FAQ

Most frequent questions and answers

This question does not have one unanimous answer.  Each case differs from one another.  Once you have been in an accident, either personal, or work related, our first concern is that you receive the proper medical treatment to ensure a full recovery.  Depending on the treatment your medical provider recommends, it is not unusual for a case’s duration to exceed a year or more.  Usually, not much is accomplished until a client’s medical treatment is completed.  Once a client is done treating, our office will order medical records and bills, review them, and submit them to the at-fault insurance company for their review.  This begins the settlement negotiation process. 

Each case is unique in a sense that one case may have more updates than another.  We will provide updates as they occur, but it is unlikely that an update will happen daily, or even weekly.  However, should you have any questions or concerns, we are available by telephone and email to provide you with the most current status.

 Our fees are contingency based.  What does this mean?  It means that if we do not recover a settlement on your case, you do not owe us anything!  Our firm advances up front costs to obtain medical records, court fees, depositions, etc., so that you need not stress over the costs.  Once a settlement is reached, attorneys fees are typically assessed at 33-1/3%, and the cost of the reasonable expenses for your case.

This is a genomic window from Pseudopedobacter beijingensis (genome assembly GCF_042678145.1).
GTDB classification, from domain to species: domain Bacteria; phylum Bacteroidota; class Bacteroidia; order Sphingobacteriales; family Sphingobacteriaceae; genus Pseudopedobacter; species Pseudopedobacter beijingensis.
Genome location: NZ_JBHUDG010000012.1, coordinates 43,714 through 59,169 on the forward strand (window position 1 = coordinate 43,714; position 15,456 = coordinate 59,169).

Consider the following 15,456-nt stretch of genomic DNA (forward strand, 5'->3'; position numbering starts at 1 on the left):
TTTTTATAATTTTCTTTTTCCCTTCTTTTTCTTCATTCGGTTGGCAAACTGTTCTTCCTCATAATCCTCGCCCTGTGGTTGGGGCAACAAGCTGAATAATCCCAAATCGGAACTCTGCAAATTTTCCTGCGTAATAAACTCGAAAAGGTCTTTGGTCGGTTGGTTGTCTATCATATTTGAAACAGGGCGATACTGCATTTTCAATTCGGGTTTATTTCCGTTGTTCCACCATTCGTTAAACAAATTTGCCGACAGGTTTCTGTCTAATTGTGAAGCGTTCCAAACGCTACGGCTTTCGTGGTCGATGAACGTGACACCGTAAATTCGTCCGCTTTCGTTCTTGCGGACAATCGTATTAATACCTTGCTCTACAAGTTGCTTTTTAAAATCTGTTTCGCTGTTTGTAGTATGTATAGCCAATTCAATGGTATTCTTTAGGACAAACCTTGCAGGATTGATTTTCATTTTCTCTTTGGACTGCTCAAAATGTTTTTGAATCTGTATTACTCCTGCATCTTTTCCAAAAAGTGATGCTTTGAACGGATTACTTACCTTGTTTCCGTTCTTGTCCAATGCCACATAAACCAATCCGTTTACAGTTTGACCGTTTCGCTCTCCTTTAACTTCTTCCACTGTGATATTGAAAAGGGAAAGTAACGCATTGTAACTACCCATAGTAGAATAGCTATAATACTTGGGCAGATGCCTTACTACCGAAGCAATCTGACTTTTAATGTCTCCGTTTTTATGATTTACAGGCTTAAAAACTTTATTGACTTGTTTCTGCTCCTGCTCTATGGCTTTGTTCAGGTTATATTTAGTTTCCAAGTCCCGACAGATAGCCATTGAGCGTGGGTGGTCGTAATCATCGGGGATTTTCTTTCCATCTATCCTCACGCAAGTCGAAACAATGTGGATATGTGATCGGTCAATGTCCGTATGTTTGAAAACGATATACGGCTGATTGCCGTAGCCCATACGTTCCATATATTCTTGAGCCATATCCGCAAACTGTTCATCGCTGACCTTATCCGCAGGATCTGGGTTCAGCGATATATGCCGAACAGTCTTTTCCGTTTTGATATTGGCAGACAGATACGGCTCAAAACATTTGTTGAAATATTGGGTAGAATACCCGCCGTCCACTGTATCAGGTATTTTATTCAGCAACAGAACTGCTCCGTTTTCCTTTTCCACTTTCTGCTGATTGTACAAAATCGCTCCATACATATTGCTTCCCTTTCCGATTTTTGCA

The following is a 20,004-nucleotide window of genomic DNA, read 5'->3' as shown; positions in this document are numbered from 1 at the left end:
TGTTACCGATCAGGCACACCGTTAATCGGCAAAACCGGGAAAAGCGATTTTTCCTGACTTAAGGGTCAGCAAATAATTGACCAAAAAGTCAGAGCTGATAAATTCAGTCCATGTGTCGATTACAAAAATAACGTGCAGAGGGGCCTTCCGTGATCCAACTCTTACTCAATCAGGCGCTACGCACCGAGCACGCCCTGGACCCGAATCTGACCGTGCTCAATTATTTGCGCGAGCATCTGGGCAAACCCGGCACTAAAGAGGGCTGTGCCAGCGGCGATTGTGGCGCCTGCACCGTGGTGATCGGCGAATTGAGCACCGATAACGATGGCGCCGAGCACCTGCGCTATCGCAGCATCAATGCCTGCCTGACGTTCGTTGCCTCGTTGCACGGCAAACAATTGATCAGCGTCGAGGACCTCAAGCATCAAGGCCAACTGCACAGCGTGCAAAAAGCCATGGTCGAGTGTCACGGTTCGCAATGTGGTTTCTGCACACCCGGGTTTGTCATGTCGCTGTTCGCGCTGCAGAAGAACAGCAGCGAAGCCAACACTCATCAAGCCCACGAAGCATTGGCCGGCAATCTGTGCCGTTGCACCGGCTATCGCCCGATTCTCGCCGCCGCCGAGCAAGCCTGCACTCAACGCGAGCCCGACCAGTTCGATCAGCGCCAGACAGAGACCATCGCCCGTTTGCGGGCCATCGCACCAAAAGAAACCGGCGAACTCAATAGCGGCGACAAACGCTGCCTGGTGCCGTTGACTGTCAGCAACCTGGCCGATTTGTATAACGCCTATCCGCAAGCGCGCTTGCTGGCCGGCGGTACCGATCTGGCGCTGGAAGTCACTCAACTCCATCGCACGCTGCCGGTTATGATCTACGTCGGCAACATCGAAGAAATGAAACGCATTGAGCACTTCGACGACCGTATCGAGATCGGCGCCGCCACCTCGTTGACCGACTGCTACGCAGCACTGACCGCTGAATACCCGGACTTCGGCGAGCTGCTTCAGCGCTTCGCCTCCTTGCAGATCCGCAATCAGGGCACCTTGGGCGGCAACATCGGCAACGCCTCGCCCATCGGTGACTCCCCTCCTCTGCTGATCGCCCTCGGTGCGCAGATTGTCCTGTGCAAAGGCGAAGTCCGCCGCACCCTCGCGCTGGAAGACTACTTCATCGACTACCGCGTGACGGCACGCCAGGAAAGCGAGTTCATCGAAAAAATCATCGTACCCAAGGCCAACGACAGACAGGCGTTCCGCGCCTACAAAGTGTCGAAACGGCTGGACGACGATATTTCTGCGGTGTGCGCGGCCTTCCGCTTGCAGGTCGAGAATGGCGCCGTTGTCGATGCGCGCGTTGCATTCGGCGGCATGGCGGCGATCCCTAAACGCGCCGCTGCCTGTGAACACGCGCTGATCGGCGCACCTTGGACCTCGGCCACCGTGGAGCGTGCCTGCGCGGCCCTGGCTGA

Attorneys’ fees are established by the Illinois Workers’ Compensation Commission at a rate of 20% of the total amount received for compensation, in addition to any expenses for collecting medical records and bills, medical exams, and depositions. 

Generally, no.  However, if you happen to receive punitive damages, you will be taxed on those.  Punitive damages are damages intended to punish the Defendant.  These damages are uncommon and typically only awarded if your case goes to trial before a jury. 

Federal and state laws have statute of limitations.  This is a time limit in which your case can be filed within the court system.  If your case is not filed within that time limit, it can prevent you from making a claim at all.  If you feel that you have a claim, you should consult with an attorney sooner rather than later. 

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